This is the forth blog of a series regarding Information Management principles: Information is accessible unless. Information hoarding can be a major challenge for co-workers to find information they need to do the work. Even if you have implemented principles #2 – one version of the truth and #3 – one location well, there can still be significant hurdles because there are access controls in place that prevent accessing information. Typically resulting in a quest to find a person that has access, and get a copy by e-mail which undermines principles #2 and #3.
Sometimes these access controls are necessary for example for personal data, confidential information and payment card information. However in many cases access controls should be unnecessary. The majority of the information should not be sensitive and pose little to no risk when exposed to an outsider or someone within an organisation.
Typically only co-workers can determine the sensitivity and therefore primarily co-workers need to classify the information. Many organisations have an information (security) classification with levels such as public, internal, confidential, personal confidential and secret. Co-workers need to be made aware how to apply the information classification and what the impact this should have regarding access controls. A cultural change towards openness and trust may be needed as well.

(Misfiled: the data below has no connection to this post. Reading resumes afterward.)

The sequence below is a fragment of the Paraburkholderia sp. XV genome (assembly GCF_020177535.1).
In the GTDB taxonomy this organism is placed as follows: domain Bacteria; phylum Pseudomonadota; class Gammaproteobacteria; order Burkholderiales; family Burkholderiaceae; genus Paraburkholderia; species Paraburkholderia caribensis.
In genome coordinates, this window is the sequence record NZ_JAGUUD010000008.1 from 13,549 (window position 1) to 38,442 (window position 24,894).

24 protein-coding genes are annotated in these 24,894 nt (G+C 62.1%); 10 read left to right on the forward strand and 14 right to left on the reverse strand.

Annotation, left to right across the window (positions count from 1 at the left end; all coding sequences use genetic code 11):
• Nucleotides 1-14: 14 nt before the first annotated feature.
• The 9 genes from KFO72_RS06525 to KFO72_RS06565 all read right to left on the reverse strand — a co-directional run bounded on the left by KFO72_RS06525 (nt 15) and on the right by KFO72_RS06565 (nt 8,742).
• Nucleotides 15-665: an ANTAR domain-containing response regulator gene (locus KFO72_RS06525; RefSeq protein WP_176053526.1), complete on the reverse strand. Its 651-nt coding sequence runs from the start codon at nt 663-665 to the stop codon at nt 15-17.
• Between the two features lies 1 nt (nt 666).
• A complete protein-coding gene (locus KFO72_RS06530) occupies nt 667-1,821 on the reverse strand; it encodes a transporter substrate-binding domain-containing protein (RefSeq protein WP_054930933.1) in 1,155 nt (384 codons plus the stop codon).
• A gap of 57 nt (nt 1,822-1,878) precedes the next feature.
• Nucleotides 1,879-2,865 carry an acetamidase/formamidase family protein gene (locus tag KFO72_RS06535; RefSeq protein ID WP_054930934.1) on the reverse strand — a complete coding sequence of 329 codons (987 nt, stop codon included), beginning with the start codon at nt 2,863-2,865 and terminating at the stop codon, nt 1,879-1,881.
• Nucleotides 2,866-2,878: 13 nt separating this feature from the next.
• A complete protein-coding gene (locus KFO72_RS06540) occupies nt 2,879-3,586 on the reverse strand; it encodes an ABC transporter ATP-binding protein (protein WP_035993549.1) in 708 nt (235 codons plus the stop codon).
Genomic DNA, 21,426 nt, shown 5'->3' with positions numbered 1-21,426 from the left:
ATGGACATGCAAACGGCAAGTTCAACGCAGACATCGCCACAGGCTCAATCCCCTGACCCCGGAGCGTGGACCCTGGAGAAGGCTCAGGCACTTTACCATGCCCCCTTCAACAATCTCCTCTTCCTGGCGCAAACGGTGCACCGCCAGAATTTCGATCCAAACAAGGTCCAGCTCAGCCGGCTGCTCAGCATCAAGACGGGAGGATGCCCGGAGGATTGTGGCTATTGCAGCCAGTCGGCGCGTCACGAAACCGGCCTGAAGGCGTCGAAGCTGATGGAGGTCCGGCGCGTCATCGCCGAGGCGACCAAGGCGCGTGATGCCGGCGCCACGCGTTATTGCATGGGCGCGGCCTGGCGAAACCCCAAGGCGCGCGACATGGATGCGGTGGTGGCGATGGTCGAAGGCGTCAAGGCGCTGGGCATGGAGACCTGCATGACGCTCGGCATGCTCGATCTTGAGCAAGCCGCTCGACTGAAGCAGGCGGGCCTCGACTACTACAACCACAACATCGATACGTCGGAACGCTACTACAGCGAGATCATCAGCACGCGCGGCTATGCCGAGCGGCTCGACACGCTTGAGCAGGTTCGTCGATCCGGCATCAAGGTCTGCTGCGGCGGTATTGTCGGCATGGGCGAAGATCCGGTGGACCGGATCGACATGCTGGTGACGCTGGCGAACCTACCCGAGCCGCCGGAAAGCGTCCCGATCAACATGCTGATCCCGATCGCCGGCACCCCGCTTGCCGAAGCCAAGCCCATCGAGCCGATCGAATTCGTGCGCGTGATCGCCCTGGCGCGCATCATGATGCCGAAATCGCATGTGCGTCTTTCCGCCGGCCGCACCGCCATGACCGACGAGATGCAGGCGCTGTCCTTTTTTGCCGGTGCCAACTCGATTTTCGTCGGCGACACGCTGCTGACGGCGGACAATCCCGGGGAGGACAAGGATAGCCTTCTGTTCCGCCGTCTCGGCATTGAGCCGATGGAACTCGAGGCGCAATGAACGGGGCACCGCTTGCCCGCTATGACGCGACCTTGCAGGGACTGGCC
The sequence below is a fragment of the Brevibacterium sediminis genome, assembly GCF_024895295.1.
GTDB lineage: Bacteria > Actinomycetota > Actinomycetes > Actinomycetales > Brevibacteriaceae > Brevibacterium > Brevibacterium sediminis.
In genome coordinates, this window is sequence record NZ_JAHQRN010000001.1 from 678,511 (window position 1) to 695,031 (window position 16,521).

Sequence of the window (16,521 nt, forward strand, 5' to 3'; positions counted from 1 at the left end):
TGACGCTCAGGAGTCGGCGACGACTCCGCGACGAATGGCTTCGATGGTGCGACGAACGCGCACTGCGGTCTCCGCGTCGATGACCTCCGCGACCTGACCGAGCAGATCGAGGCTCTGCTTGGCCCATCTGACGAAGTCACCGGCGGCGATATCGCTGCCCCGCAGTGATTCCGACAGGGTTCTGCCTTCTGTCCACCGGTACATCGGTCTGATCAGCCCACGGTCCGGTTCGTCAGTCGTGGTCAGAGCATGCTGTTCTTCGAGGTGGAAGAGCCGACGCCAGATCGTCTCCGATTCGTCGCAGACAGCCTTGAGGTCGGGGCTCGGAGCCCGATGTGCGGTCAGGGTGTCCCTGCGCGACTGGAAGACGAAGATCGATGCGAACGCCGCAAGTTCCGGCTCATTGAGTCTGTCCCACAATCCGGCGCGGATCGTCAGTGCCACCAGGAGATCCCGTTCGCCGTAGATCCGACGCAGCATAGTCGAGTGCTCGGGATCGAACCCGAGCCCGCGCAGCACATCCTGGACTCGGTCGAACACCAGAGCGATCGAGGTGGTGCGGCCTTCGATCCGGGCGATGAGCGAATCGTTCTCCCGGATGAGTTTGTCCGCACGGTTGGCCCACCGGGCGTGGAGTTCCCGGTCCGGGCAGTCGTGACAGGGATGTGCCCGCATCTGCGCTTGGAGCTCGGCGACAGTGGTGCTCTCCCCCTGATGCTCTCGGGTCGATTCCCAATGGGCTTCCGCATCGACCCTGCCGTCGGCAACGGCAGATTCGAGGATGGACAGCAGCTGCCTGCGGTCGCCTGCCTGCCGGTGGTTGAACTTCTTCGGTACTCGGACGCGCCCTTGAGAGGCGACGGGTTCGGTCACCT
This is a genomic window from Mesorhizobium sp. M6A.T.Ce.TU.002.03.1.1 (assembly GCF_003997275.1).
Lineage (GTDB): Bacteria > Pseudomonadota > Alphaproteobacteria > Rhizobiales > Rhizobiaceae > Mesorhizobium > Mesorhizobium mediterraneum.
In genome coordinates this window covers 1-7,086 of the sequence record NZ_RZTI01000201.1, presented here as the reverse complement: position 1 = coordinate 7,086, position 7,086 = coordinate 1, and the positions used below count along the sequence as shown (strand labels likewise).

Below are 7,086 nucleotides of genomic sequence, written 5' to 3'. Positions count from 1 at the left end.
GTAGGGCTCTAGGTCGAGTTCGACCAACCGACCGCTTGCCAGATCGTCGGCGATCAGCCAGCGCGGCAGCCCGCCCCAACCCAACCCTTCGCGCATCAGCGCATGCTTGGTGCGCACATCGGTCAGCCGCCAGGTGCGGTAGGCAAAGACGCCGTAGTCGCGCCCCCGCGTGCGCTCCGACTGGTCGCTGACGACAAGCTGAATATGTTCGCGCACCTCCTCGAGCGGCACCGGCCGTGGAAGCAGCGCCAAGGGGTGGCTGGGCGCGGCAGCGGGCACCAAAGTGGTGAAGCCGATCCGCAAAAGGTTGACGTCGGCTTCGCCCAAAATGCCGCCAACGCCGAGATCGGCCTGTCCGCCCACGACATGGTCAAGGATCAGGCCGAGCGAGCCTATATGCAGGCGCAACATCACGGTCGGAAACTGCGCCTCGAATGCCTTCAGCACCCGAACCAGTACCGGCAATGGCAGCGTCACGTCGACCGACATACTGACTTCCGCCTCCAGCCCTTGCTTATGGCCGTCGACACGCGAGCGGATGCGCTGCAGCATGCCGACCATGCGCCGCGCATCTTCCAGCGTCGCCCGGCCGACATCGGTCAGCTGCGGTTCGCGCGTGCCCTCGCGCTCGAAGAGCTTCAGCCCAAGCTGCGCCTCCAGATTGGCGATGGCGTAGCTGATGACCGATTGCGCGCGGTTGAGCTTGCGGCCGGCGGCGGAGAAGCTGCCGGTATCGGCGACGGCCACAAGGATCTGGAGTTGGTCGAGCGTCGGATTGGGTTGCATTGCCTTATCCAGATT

In order to make the classification really effective, the IT systems must make the application of access controls in accordance with the information classification as easy as possible for the user. For example the IT systems ideally restricts access rights automatically when the information classification is set to anything other than public or internal. This probably requires some upfront investment during the implementation however this will increase the compliance to information security significantly.
This will result in a situation where more information is accessible and therefore co-workers can find information more efficiently. This also leads to less support calls for access privileges, co-workers being granted too much rights (because it is too difficult to find out the right set of privileges) and more time to focus on the information that really needs to be protected.